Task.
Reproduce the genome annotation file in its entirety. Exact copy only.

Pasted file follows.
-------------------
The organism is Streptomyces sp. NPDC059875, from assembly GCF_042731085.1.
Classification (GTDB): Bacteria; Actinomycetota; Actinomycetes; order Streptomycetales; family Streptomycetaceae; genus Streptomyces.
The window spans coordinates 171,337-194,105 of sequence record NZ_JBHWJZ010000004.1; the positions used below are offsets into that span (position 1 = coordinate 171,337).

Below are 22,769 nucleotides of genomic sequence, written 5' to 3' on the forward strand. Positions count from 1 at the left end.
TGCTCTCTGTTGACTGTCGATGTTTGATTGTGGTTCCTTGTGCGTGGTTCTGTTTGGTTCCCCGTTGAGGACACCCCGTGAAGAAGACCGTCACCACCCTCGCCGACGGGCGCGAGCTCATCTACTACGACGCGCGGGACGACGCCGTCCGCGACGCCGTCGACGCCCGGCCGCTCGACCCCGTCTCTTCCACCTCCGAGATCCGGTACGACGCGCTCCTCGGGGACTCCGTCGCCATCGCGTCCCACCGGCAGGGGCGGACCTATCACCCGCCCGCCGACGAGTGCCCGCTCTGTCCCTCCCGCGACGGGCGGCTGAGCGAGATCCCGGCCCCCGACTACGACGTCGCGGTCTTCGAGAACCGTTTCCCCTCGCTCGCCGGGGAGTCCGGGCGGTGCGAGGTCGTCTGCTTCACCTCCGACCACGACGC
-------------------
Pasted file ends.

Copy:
The organism is Streptomyces sp. NPDC059875, from assembly GCF_042731085.1.
Classification (GTDB): Bacteria; Actinomycetota; Actinomycetes; order Streptomycetales; family Streptomycetaceae; genus Streptomyces.
The window spans coordinates 171,337-194,105 of sequence record NZ_JBHWJZ010000004.1; the positions used below are offsets into that span (position 1 = coordinate 171,337).

Below are 22,769 nucleotides of genomic sequence, written 5' to 3' on the forward strand. Positions count from 1 at the left end.
TGCTCTCTGTTGACTGTCGATGTTTGATTGTGGTTCCTTGTGCGTGGTTCTGTTTGGTTCCCCGTTGAGGACACCCCGTGAAGAAGACCGTCACCACCCTCGCCGACGGGCGCGAGCTCATCTACTACGACGCGCGGGACGACGCCGTCCGCGACGCCGTCGACGCCCGGCCGCTCGACCCCGTCTCTTCCACCTCCGAGATCCGGTACGACGCGCTCCTCGGGGACTCCGTCGCCATCGCGTCCCACCGGCAGGGGCGGACCTATCACCCGCCCGCCGACGAGTGCCCGCTCTGTCCCTCCCGCGACGGGCGGCTGAGCGAGATCCCGGCCCCCGACTACGACGTCGCGGTCTTCGAGAACCGTTTCCCCTCGCTCGCCGGGGAGTCCGGGCGGTGCGAGGTCGTCTGCTTCACCTCCGACCACGACGC